Over the past few months I decided I would expand my repertoire when it came to cooking. I can grill a mean filet mignon, cook a good frozen pizza, put together some very fattening Buffalo Chicken, and order out like it’s no one’s business, but I can’t really cook a lot of different meals.
In education there is constantly a calling to end “one-size-fits-all” pursuits. Whether it is the accountability measures that all schools must meet, the increased mandates they must negotiate their way through, or the way teachers teach, there is not just one method of teaching. Just like sticking to the same recipe over and over again is not the only way to cook.
I understand that using the cooking analogy is cliché, but it’s also real, and I have the enchiladas to prove it. Yes...enchiladas.
The other day, I clicked on the Food Network app on my iPad, and did a search for chicken dishes. Chicken, can be our best friend in the kitchen, because it’s the easiest to cook. I came across a recipe for chicken enchiladas, and instantly had it e-mailed to my smartphone so I could pick up the right ingredients at the grocery store.
As I walked down each aisle at my local food shopping center, I began to notice that the list of ingredients was much higher than the usual four I stick to. It was actually three times that amount. However, when I was picking up a can of something that I had never heard of before, I glanced over at the box of prepackaged chicken enchiladas mix. In an insecure moment, I put everything else away and grabbed the box. It was easy to do, because my heart really wasn’t into cooking. I just wanted to get it done. I cook to fill my stomach not to fill my heart.
That night I began cooking the enchiladas, and although I used a prepackaged mix, I still found it to be a challenge because I was cooking three things at the same time, which is some serious multi-tasking. After all was said and done, the enchiladas came out ok. For me, it was a success because I delved into multi-tasked cooking, and the meal came out edible. It wasn’t the best meal I ever had.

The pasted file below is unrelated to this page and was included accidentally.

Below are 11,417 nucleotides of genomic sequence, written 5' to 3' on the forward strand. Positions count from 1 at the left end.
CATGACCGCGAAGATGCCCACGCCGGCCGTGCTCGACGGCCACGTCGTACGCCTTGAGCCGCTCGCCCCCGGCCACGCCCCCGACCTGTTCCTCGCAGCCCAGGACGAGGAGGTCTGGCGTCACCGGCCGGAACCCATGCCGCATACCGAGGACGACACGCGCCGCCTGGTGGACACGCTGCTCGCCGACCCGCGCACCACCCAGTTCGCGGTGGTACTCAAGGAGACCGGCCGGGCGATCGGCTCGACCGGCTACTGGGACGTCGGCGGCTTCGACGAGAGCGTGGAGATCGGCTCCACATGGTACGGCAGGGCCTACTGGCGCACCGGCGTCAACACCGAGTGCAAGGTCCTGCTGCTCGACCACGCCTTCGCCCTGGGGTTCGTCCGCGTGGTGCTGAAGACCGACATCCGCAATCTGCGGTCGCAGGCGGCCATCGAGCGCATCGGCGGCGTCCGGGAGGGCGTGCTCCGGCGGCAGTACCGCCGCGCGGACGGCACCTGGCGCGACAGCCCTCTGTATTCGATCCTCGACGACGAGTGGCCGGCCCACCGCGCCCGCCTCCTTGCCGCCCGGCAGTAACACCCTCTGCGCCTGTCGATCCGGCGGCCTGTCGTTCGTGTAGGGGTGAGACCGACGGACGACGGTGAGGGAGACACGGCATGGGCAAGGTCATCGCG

I could probably do it better next time if I allowed myself to add in my own twist, but like I said, I cook to fill my stomach not fill my heart.
Sticking to the Script
In New York State there are learning modules, which are curriculum tied to the Common Core. The Commissioner of Education and the State Education Department have all suggested that the modules are just resources that schools can use as they move forward. After all, districts have long been asking for resources over the past two years since the implementation of the Common Core. They seem more like a carrot and stick method to get our attention.
Clearly the issue, which we all never agree on, is the fact that the modules include curriculum that will appear on high stakes tests which are tied to teacher/administrator evaluation, which makes the modules more than a resource. Another issue that we will never agree on is that high stakes testing is at the center of what public schools are charged to do with students. These tests are not used to guide learning because schools don’t get the necessary data to allow them to use the test results to guide learning. The simple fact is that high stakes tests are used for a school report card.